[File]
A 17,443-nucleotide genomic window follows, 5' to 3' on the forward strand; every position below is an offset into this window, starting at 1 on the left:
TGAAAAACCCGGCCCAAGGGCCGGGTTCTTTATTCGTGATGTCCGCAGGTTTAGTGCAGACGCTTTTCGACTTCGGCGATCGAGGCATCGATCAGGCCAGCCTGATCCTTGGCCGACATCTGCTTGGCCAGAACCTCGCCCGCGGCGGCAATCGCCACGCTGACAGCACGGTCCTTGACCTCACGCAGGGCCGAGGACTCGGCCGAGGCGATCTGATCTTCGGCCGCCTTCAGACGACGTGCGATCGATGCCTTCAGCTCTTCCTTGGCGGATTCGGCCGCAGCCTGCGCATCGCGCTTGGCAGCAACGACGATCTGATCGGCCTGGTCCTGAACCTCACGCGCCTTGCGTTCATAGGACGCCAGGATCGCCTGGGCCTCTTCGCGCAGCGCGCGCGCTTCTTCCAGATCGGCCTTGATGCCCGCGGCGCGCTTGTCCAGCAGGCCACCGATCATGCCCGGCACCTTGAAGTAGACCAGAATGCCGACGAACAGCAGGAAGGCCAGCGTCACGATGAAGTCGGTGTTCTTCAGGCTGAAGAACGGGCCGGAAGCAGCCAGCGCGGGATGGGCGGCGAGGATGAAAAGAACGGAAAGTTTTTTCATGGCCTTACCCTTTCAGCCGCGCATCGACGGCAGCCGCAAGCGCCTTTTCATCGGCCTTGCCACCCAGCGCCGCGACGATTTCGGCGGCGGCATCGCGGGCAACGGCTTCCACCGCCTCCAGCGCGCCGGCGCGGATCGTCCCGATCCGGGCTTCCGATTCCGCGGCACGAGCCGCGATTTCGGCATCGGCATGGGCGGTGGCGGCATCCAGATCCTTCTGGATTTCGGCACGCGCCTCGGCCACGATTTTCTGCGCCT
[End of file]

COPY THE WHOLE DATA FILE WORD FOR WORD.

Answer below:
A 17,443-nucleotide genomic window follows, 5' to 3' on the forward strand; every position below is an offset into this window, starting at 1 on the left:
TGAAAAACCCGGCCCAAGGGCCGGGTTCTTTATTCGTGATGTCCGCAGGTTTAGTGCAGACGCTTTTCGACTTCGGCGATCGAGGCATCGATCAGGCCAGCCTGATCCTTGGCCGACATCTGCTTGGCCAGAACCTCGCCCGCGGCGGCAATCGCCACGCTGACAGCACGGTCCTTGACCTCACGCAGGGCCGAGGACTCGGCCGAGGCGATCTGATCTTCGGCCGCCTTCAGACGACGTGCGATCGATGCCTTCAGCTCTTCCTTGGCGGATTCGGCCGCAGCCTGCGCATCGCGCTTGGCAGCAACGACGATCTGATCGGCCTGGTCCTGAACCTCACGCGCCTTGCGTTCATAGGACGCCAGGATCGCCTGGGCCTCTTCGCGCAGCGCGCGCGCTTCTTCCAGATCGGCCTTGATGCCCGCGGCGCGCTTGTCCAGCAGGCCACCGATCATGCCCGGCACCTTGAAGTAGACCAGAATGCCGACGAACAGCAGGAAGGCCAGCGTCACGATGAAGTCGGTGTTCTTCAGGCTGAAGAACGGGCCGGAAGCAGCCAGCGCGGGATGGGCGGCGAGGATGAAAAGAACGGAAAGTTTTTTCATGGCCTTACCCTTTCAGCCGCGCATCGACGGCAGCCGCAAGCGCCTTTTCATCGGCCTTGCCACCCAGCGCCGCGACGATTTCGGCGGCGGCATCGCGGGCAACGGCTTCCACCGCCTCCAGCGCGCCGGCGCGGATCGTCCCGATCCGGGCTTCCGATTCCGCGGCACGAGCCGCGATTTCGGCATCGGCATGGGCGGTGGCGGCATCCAGATCCTTCTGGATTTCGGCACGCGCCTCGGCCACGATTTTCTGCGCCT